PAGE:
Training Vocabulary and Expressions

English Expressions Used in Training Situations

To show the ropes

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To instruct a person who is new to a job how things run.

“Larry is going to show you the ropes while I complete your new hire paperwork.”

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To break someone in
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To get a person used to how it is going to be in a new job or any situation.

“It may be a few weeks before John is ready for actual live customers. We will have to break him in gradually.”

To get the lay of the land

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To observe a new environment to see how things work and to figure out what the general situation is.

“I won’t make any big changes here until I get a lay of the land.”

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Mentor

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In a workplace this is the person who helps you in terms of your career and position in the company.

“Bob has really been my mentor during my time with this firm. I am very thankful.”

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To watch over
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To take pay close attention to someone to make sure they are doing a good job. This person “watching over” a new employee would help out out if there were any problems.

“My boss asked me to watch over the new guy. He doesn’t want him to get overwhelmed and quit.”

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To mold someone

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To train and influence a person so that he or she is acting in a way that you like.

“Our coach told us he was going to mold us into good baseball players. I’d like to see that happen.”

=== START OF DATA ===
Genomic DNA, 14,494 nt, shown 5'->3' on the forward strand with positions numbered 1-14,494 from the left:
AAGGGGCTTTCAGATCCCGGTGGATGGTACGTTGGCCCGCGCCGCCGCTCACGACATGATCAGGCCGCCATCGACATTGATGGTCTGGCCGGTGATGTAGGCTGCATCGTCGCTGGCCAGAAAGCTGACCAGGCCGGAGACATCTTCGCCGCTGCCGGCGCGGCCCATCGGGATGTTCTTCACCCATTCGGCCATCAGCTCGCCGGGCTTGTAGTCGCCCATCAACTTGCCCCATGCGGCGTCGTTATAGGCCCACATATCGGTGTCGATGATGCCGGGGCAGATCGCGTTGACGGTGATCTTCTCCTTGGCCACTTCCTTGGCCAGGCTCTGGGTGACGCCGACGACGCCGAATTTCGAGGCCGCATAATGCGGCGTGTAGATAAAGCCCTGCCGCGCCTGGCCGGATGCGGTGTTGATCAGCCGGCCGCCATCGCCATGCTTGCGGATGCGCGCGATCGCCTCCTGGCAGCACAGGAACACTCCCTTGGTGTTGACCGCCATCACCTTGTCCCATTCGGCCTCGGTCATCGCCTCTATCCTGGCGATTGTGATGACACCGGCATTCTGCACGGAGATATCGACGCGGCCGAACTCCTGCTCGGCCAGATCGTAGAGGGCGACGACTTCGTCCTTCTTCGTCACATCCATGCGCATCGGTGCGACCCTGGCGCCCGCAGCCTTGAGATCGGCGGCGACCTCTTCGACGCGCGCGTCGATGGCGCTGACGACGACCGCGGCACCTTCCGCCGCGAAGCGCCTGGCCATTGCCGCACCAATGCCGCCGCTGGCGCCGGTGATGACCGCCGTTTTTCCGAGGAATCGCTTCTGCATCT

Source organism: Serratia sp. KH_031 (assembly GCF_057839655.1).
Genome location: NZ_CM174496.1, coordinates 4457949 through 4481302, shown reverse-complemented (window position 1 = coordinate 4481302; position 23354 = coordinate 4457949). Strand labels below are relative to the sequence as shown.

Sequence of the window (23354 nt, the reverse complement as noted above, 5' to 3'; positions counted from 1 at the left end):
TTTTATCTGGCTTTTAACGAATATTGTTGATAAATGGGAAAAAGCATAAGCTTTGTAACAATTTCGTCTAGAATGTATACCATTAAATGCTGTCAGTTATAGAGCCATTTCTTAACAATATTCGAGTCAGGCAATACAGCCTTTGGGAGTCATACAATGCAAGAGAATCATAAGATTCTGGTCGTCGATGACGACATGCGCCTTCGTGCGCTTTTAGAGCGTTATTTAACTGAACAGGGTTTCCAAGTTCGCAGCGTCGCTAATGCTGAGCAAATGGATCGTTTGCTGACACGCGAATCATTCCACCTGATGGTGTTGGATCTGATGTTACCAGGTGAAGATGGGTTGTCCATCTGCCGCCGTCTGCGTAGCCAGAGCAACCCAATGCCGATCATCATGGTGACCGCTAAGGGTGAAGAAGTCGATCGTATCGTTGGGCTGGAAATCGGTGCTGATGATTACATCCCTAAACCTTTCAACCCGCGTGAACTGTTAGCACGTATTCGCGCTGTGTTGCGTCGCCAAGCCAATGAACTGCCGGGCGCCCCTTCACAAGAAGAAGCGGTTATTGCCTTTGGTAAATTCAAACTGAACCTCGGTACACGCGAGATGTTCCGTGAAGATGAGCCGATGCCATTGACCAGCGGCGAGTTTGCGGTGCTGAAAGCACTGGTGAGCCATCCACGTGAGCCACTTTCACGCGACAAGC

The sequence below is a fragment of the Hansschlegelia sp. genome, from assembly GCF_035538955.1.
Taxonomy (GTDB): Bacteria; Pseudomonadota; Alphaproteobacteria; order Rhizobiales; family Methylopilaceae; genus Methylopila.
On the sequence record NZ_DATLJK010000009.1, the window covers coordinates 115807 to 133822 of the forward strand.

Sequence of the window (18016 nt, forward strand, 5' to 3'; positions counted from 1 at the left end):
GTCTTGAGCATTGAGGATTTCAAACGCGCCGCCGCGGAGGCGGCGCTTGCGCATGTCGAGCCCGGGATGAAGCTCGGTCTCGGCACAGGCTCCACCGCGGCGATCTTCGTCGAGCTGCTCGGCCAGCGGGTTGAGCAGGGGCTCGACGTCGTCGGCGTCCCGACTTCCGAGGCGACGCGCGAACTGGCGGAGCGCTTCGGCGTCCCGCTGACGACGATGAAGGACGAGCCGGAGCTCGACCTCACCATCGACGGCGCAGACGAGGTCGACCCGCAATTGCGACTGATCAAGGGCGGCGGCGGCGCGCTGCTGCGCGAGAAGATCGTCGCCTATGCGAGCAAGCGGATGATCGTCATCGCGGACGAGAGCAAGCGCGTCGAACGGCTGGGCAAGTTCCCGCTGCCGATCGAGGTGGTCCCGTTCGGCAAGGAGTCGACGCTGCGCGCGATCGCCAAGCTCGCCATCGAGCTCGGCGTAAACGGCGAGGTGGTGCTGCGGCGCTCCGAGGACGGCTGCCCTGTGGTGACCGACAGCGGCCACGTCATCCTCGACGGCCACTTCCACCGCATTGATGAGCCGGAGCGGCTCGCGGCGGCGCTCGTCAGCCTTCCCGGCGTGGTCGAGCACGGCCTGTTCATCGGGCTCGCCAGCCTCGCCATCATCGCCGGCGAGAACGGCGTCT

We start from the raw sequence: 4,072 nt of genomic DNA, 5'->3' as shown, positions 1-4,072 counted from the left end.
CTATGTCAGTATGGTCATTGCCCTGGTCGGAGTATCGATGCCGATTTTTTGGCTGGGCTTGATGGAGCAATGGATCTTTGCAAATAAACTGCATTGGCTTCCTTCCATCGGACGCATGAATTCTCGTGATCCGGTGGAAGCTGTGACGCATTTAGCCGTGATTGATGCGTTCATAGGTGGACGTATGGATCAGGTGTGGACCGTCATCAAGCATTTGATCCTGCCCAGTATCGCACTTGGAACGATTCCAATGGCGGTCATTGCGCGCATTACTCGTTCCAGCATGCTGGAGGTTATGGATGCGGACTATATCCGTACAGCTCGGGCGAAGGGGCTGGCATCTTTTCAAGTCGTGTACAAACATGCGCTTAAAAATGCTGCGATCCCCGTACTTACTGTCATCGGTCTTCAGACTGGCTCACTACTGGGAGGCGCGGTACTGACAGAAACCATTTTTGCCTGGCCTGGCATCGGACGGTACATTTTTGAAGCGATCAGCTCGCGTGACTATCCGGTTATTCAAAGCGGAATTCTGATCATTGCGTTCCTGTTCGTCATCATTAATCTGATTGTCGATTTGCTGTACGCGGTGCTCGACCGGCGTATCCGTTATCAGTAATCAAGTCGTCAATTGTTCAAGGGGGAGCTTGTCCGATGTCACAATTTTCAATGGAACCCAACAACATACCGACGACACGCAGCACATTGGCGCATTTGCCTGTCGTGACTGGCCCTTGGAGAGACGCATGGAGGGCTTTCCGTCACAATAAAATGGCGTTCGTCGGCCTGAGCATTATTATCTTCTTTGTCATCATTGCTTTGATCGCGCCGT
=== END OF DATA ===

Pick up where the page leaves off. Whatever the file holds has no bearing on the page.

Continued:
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To keep your eyes on (a person)

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To pay special attention to someone because of a previous problem.

“John, please keep an eye on the new secretary. It looks like she may be playing on her computer instead of answering the phone.”

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To take under your wing

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To help a person out who is struggling

“When I first started here in this job I was clueless. John stepped in and took me under his wing. That really helped.”

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Crash course

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A course or training that is short and intense due to time restrictions

“I had to take a crash course on safety in the workplace before I could start my new job.”

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Standard Operating Procedure

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A set of rules that explains how a certain situation is handled by an organization

“Is there a standard operating procedure for a problem like this?”

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To walk through something
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To go over a procedure at a slow pace so a person can ask questions

“Barry will walk through the paper work with you so you don’t get confused.”

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To be trained on
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To receive training for a specific subject.

“I don’t think I was trained on how to do that.”

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To be thrown to the wolves

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To be put into a job or situation without the proper training.

“They won’t throw you out to the wolves. You will have plenty of training before you have to work alone.”

  • Conversation Activity for Training Vocabulary
  • Script for Training Vocabulary Conversation
  • English Listening Activity for Training Vocabulary
  • Reading Activity for Training Vocabulary
  • Training Vocabulary Worksheet II
  • Matching Exercise for Training Expressions